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Caregivers and Home Health Aides

Caregivers and Home Health Aides

Level 2 Fingerprinting Services CNA/Caregivers/Home Health Aides

Home Health

Florida Electronic Fingerprinting Services is an FDLE Approved Livescan Electronic Fingerprint Service Provider in Tampa Florida

Home Health Agencies provider specific and important services to their communities.

Home Health Agencies (HHA) provide clients with a convenient and excellent home care alternative to the traditional community center route. HHA’s offer clients appropriate stimulation and encouragement to continue to live their best lives at home. Caregiving services are provided by trained CNA – Caregivers and Home Health Aides.

Their quality of caregiving service is only matched by their total dedication to the needs of clients and the families.

“Home Health Agencies provided these and many more services: Medical | Non-Medical | In-Home Companion | Post-Surgery care with CNAs. Non-medical post-surgery care gives individuals looking to maintain their independence an alternative to traditional, in-patient, and post-surgery rehab.

Home HealthCare Management is an area of specialty practices, which assesses, implements,
monitors, coordinates clients’ individualized care plans, and evaluates continued care services to optimize our clients’ health and quality of life.

Home HealthCare Management can often reduce these contributing factors in elderly abuse and neglect

1. Functions that Home Health Agencies Caregiving Teams Perform

– CNA – Caregivers – Home Health Aides provide personal perineal care also known as “peri care.”
– CNA – Caregivers – Home Health Aides – Oral hygiene known as “dental and mouth hygiene”
– CNA – Caregivers – Home Health Aides – Personal assistances (Clients are assisted with dressing, undressing, and personal hygiene)
– CNA – Caregivers – Home Health Aides – Mild body massages to stop the breakdown of skin tissue
– CNA – Caregivers – Home Health Aides – Toileting Assistance (Clients are prone to falls and instability in gate when walking)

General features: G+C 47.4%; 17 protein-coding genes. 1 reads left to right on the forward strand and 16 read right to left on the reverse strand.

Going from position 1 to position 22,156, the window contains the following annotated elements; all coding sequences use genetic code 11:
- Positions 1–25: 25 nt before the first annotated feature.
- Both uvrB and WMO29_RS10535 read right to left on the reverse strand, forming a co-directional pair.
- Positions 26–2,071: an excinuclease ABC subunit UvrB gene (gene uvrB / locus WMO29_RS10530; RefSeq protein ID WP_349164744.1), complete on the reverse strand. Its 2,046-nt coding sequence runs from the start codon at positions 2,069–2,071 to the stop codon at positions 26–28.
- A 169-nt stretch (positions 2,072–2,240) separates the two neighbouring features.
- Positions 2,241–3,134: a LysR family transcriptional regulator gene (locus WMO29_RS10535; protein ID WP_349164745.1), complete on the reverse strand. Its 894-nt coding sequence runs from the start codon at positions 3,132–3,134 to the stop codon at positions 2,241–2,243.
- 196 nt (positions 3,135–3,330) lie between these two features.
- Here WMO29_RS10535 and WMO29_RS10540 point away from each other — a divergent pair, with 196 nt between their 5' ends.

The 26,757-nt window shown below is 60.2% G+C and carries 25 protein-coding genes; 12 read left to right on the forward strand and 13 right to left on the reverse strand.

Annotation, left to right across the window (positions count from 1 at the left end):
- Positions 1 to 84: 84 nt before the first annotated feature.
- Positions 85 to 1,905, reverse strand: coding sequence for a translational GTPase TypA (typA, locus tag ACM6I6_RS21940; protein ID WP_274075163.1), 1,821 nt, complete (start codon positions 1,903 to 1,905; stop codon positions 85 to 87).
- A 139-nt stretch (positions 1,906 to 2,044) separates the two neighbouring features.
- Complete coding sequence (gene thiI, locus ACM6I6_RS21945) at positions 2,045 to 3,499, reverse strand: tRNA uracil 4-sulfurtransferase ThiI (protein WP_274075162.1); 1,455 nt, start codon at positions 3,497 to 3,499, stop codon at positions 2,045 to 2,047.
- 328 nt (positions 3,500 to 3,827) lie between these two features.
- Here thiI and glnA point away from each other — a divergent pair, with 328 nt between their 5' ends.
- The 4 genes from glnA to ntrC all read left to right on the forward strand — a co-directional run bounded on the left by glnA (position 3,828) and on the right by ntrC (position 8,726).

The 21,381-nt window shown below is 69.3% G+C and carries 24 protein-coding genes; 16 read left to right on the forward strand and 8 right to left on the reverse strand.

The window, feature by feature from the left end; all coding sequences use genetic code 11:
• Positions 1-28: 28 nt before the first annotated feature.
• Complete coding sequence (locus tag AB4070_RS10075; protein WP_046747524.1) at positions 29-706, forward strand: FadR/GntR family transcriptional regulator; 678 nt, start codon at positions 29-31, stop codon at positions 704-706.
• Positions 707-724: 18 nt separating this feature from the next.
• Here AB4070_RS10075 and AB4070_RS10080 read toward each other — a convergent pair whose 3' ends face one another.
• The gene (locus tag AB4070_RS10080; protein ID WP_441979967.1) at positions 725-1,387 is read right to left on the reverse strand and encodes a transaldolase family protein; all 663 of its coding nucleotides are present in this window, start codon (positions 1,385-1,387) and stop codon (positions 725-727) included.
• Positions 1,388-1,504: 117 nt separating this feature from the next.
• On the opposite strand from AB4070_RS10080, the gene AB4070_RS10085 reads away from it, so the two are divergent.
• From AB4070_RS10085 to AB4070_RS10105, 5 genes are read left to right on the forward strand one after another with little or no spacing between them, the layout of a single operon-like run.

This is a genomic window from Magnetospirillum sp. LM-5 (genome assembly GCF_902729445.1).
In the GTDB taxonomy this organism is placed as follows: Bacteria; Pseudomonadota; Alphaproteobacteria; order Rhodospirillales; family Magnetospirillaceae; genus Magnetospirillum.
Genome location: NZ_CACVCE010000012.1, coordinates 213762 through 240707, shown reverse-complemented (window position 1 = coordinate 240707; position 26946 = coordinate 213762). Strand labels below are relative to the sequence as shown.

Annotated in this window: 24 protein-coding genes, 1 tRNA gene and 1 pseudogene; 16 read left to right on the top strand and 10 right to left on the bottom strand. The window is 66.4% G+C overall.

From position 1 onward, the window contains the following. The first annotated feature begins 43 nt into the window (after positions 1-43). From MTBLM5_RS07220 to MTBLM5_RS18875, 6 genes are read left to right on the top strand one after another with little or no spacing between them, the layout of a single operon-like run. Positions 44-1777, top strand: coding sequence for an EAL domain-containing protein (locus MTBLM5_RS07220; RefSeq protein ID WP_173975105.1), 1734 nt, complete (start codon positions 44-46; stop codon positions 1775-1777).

– Alzheimer’s and Dementia Care – Reinforce short term memory and formulary recognition
– Assist clients with home chores – Clients enjoy keeping busy, many still enjoy cleaning
– Prepare and freeze meals for client – Prepacking meals, the most efficient way monitoring nutritional intake
– Assist clients with eating meals – those facing swallowing studies and other swallowing issues
– Take and record oral axillary temperature measurements – Assist physicians with updates to care plan recordings.
– Assist in ambulation/exercise, according to the individualized plan of care
– Perform range of motion and other simple procedures with clients
– Assist clients in the self-administration of medication
– Assist clients with laundry
– Meet client’s safety needs by properly utilizing medical supplies and devices
– Report on patient’s condition and significant changes to family members
– Transport clients to medical appointments and obtain medical reports for families
– Adhere to policies, standards of personal and professional conduct, and the client’s individualized plan of care procedures
– Follow all privacy policies

2. Signs of Elderly Abuse Neglect

– Lack of basic hygiene, adequate food, or clean and appropriate clothing -Self and Caregiver abuse
– Lack of medical aids (glasses, walker, teeth, hearing aid, and medications) – Self and Caregiver abuse
– Person with dementia left unsupervised – Self and Caregiver abuse
– Person confined to a bed without care – Caregiver abuse
– Homes that are cluttered, filthy, in disrepair, or that have fire and safety hazards – Self and Caregiver abuse
– Homes without adequate facilities (stove, refrigerator, heat, cooling, plumbing, and electricity) – Self and Caregiver abuse
– Untreated pressure “bed” sores (pressure ulcers)

3. Financial Abuse/Exploitation

– Lack of amenities that the accused would typically be able to afford
– Vulnerable elder/adult “voluntarily” giving uncharacteristically excessive financial reimbursement/gifts for needed care and companionship
– Caregiver with control of elder’s money but failing to provide for the elder’s needs
– Vulnerable elder/adult who has signed property transfers (Power of Attorney, new will, etc.) but is unable to comprehend the transaction or what it means

4. Psychological/Emotional Abuse

– Unexplained or uncharacteristic changes in behavior, such as withdrawal from normal activities, unexplained changes in alertness, etc.
– Caregiver isolates elder (does not allow anyone into the home or to speak to the elder).
– Caregiver is verbally aggressive, demeaning, controlling, overly concerned about spending money, or uncaring.

5. Physical/Sexual Abuse

– Inadequately explained fractures, bruises, welts, cuts, sores, or burns
– Unexplained sexually transmitted disease

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